It's summer now. I'm done with classes, it's insanely hot outside, and I'm back at an archives and special collections. Temporarily - it's just some extra hours at one of the many fine academic institutions in the greater Boston area. It's good, though. It eases the transition of me not being at the Newberry, as I was last summer and the summer before. Summer is making me miss places, and of course, the people in them. I was in Chicago this past weekend, and my time there was far too short. Of course, the weather was idyllic, and we were driving through the Newberrry's neighborhood, and I just really wanted to get in there page some rare materials for low wages. And last week, I ordered some espresso beans from Heine Brothers' in Louisville, and when I opened the box, I was overcome by a wave of nostalgia. Anyway. Transit continues; I'm moving across the river for the summer, and I'm sure I'll create lots of new opportunities for looking backwards.
One Art - the book of Elizabeth Bishop's letters I've quoted and talked about a lot here - was the book I had on the airplane coming here. This week, I finally came to the end of it, sitting in a park in Brookline. The last couple years of her life obviously weren't the happiest - Robert Lowell had died; she was struggling for money. She died in Boston - she had an apartment near the aquarium - which I'm sure I'll go stalk morbidly, soon. In fact, I might do a walking tour of EB in Boston & Cambridge - she talks about going to the Cafe dello Sport in the North End; she lived in faculty housing at Harvard, etc., etc.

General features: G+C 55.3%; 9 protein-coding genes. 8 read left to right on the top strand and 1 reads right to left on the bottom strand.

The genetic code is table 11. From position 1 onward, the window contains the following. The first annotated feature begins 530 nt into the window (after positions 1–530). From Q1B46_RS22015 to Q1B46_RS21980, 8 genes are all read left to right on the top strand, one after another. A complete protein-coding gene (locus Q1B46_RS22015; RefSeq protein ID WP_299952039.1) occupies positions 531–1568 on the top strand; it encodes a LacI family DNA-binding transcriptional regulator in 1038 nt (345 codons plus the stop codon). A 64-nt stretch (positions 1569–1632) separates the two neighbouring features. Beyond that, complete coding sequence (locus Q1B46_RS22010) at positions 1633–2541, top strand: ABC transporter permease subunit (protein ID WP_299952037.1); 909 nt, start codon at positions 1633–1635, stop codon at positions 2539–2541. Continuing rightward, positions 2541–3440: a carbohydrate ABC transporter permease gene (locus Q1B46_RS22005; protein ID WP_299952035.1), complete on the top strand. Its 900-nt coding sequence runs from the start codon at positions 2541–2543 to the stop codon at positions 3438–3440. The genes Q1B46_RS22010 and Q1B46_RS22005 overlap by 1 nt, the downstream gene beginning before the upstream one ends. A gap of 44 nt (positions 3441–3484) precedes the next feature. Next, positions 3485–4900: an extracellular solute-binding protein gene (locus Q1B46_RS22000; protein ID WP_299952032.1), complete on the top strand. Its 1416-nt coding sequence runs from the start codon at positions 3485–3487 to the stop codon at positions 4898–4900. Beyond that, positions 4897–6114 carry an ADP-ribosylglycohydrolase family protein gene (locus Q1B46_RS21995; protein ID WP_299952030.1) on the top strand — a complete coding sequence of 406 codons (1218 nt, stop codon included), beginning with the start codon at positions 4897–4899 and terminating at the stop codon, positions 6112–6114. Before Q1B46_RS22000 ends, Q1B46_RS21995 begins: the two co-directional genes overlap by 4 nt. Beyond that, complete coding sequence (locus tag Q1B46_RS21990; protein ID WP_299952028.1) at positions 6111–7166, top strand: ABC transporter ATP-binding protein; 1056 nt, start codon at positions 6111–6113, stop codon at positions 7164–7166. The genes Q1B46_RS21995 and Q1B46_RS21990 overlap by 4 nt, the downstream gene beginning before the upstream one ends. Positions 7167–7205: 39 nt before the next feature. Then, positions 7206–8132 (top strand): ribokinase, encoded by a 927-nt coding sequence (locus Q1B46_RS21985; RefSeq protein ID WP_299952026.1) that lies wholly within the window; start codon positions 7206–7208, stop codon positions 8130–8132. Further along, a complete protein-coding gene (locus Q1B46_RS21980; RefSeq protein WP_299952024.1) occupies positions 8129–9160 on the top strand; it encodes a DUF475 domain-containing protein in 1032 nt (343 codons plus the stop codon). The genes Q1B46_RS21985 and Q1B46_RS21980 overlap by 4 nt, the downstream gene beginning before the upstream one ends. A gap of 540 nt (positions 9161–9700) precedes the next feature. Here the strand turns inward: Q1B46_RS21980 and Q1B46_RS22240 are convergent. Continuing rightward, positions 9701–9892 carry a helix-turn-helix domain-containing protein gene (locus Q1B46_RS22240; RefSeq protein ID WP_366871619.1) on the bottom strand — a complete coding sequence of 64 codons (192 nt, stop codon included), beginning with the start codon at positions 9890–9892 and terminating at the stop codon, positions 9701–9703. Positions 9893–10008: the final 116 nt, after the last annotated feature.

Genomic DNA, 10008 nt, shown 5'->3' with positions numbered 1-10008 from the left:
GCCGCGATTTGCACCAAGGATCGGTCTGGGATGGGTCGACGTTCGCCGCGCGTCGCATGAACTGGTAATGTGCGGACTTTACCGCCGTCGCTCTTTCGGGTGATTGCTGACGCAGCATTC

It's sobering to read someone's life from start to finish. Some events feel inevitable; some mistakes are apparent to the reader but obviously not to her. It makes me feel as if I know her, when clearly I don't at all. I know what she wrote to people, and what Robert Giroux selected from that. The saddest part is that all her letters to Lota (her partner, as we'd say today, for many years) were all destroyed by Lota's relatives after her death, except for one very everyday one. I don't know if they'd be that evocative of their relationship, though. When you live with someone, you say all those things to them.
ANYWAY. My obsession will continue when I go to D.C. later this summer and try to look up some of the recordings she made while she was in residence at the Library of Congress. And I'll end here with a quotation from a letter she wrote back to a "fan." Next time I'll write about another recent obsession...Buffy the Vampire Slayer.
"It can't be done, apparently, by willpower and study alone - or by being "with it" - but I really don't know how poetry gets to be written. There is a mystery & a surprise, and after that a great deal of hard work."
-Letter to "Miss Pierce," 28 May 1975.